Football fame aside, David Wirrpanda is a man with a plan, working hard with the Wirrpanda Foundation to create long-term social change in Australia.
A successful 13-year stint with the West Coast Eagles, including being part of the premiership team in 2006, was not enough for David Wirrpanda. He admits footy was always the vehicle for something deeper – and in 2005, he achieved his dream of starting the Wirrpanda Foundation, which reaches out to thousands of Aboriginal people across the country every year.
Inherently politically minded, David also made a foray into federal politics when he ran as the National Party’s candidate for Senate in 2013.
“I wasn’t drawn to politics, I was born to it,” he says. When David was still young, his mum gave him the advice, “The best political statement you can make is by getting into footy – everyone’s watching you. Then you can convince everyone.” Which is just what he did. “That’s why it was important for me to get a kick.”
David says the foundation was already “a little dream of mine” at age 15, when he moved away from his community in Victoria to Perth, to play for the Eagles. He became their youngest ever debutant, starting at just 16 years old.
Winner of the 2009 Young Australian of the Year, WA Finalist for Citizen of the Year 2012, and NAIDOC Person of the Year 2012 are just a few of the accolades that give testament to his character, but they’re accolades David says he doesn’t have much time to consider: “I’m too busy doing stuff! I don’t pay a lot of attention to them, because I know it’s a team effort from all of us.”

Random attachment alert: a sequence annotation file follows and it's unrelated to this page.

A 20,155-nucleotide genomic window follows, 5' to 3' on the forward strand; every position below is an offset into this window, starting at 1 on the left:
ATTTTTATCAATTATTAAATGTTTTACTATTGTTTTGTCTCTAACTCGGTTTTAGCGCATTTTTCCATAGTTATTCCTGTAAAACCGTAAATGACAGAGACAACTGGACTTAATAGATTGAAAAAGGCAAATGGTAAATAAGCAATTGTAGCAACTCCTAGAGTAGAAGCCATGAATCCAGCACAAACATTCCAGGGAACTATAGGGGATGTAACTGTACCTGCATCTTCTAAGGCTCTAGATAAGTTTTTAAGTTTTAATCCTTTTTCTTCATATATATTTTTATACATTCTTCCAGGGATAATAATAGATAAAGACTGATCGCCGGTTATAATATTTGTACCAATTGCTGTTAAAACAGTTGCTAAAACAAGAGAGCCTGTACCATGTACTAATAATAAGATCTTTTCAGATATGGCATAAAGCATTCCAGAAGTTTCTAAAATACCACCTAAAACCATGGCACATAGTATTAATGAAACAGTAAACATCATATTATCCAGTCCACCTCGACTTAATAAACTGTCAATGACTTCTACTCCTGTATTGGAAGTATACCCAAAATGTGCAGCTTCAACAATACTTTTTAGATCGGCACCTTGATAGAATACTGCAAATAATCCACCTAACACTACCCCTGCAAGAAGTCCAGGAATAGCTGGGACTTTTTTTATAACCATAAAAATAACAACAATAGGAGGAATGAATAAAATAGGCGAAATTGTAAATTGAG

The foundation’s programs focus on education, health, employment, and women, which David says are the biggest issues Australian Aboriginals face. On top of this, he has just launched a small pilot program for corrective services, to mentor young Aboriginal people in prison, and get them into workplaces. David says this section will have the biggest impact, and “potentially could be the biggest program in Australia”.
David has big plans for his foundation, and says “I want people in ten years to be able to look at it and go, ‘Gee, that started out as a charity’.” The future for that charity is for it to be turned into a self-sustaining company that will create jobs. “If we create a well-oiled machine and do everything internally, we don’t really need funding.”
It’s hard to imagine where he found the time, but some might remember when David also appeared for a short stint on TV’s Dancing With The Stars in 2010. While he admits he thoroughly enjoyed his ballroom dancing (in particular, the Viennese Waltz), he took his place on the show mainly to help publicise his foundation. “When I retired, I thought, ‘I’ve got to keep myself out there, I’ve got to keep my name on everybody’s tongue’.”
Happily married, with two young sons, David says his priorities lie with his family and foundation. Still, he says, “If you ask me, 10 years from now, I could be in Canberra, or I could still be sitting
here doing all this. This is the best way for me to make any kind of political statement.”
Tech entrepreneur Dave Thompson is rubbing shoulders with superstars, thanks to his new innovation.